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POEM: Cucumbers

for Jennifer

In a life filled with so many memories
that I’ve had to delete many to save space,
I long ago decided to keep the cucumbers.
You know the ones I mean.
We’d get off the train at Ichigao Station,
walk past the outstretched arms of Colonel Sanders
and enter the grocery store.
Near the exit doors on the far
side of the store stood the smiling man.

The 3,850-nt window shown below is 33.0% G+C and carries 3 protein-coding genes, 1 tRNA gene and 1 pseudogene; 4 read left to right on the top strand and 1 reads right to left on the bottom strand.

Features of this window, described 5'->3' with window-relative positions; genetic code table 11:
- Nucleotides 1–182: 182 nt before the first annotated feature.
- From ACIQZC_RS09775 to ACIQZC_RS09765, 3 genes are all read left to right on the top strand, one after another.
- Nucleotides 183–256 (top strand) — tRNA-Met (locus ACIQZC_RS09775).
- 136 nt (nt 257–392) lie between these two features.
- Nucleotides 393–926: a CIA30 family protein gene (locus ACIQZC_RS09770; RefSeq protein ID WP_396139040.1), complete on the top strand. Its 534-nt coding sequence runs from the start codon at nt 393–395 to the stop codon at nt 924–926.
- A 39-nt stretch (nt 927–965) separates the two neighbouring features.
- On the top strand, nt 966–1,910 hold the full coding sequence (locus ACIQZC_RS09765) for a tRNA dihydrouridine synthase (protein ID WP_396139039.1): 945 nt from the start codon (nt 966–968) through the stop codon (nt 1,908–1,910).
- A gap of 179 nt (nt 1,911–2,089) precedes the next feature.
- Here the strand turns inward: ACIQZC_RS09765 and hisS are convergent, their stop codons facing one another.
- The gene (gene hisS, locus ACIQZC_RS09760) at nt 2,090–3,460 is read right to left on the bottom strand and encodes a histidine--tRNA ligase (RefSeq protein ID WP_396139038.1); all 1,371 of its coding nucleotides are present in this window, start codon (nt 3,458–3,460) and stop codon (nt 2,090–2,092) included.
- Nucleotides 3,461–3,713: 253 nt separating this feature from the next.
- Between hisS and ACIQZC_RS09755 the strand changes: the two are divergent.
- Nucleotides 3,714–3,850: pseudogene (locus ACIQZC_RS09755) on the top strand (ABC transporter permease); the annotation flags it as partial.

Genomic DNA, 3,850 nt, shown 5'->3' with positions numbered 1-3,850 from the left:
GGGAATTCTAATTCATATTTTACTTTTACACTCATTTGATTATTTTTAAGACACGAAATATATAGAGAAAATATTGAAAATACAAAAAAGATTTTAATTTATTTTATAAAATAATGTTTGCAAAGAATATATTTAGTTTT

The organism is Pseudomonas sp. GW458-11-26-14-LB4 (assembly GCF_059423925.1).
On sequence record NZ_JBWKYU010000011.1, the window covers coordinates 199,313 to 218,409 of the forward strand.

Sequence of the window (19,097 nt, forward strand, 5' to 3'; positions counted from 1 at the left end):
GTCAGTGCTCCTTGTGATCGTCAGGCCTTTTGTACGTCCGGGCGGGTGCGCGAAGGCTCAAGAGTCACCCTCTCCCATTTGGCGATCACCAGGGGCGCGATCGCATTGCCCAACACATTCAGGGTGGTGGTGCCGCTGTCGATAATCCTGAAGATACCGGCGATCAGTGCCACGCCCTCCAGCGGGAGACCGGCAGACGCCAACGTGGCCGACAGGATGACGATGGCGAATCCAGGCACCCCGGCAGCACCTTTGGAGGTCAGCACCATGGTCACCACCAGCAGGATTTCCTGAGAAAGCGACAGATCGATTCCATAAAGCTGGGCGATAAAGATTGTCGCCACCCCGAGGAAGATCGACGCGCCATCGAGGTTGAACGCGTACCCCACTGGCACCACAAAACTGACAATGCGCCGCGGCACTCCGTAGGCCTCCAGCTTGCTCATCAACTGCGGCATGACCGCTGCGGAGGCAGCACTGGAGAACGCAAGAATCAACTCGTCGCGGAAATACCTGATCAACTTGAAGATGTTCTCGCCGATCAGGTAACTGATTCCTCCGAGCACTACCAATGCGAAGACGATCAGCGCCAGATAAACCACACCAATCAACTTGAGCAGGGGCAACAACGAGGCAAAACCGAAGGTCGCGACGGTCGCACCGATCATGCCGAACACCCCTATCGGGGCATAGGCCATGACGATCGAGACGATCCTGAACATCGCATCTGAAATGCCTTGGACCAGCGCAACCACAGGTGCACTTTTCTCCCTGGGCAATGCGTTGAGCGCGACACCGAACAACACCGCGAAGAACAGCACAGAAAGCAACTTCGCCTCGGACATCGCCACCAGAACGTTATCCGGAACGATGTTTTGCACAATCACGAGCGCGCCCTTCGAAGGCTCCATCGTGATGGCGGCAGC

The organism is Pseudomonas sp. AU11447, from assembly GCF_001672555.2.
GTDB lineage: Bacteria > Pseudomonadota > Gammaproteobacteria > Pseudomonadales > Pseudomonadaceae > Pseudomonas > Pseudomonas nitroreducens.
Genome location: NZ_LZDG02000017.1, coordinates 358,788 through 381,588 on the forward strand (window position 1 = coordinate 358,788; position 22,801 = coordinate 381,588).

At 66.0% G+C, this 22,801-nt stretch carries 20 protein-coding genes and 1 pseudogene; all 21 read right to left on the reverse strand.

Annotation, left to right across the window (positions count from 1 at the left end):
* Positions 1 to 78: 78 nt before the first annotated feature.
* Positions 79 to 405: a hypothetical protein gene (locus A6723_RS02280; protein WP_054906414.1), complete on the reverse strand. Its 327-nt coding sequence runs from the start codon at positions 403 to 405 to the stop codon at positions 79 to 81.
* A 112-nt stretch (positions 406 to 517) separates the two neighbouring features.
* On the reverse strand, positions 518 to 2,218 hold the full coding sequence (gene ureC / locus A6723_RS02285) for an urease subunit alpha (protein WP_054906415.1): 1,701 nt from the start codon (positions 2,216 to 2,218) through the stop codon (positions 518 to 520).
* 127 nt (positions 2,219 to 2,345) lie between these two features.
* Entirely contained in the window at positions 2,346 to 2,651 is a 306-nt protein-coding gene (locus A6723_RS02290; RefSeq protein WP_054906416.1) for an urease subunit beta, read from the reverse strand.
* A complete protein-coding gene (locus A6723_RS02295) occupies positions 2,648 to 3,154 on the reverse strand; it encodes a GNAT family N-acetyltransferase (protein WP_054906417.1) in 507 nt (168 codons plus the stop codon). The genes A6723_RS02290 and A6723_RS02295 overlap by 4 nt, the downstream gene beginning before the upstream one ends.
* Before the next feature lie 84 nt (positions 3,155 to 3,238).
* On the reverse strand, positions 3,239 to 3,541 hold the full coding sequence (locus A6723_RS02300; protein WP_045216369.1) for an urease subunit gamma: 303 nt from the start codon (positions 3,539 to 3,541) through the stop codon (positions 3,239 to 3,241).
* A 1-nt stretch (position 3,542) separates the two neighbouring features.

I remember him having graying hair
that was a little long for a Japanese man his age.
He wore an apron, and he sold his
cucumbers in clear plastic bags.
The cukes were long and thin.
They snapped when you bit into them,
and the water inside tasted like mountains.
We’d eat them on the bus on the way to our apartment,
sometimes finishing the whole bag on the short ride.
I’ve never tasted cucumbers like those since.
I hold onto them and refuse to let go.

/ / /

4 May 2022
Pittsfield MA

Published in Food Japan My poems Poetry


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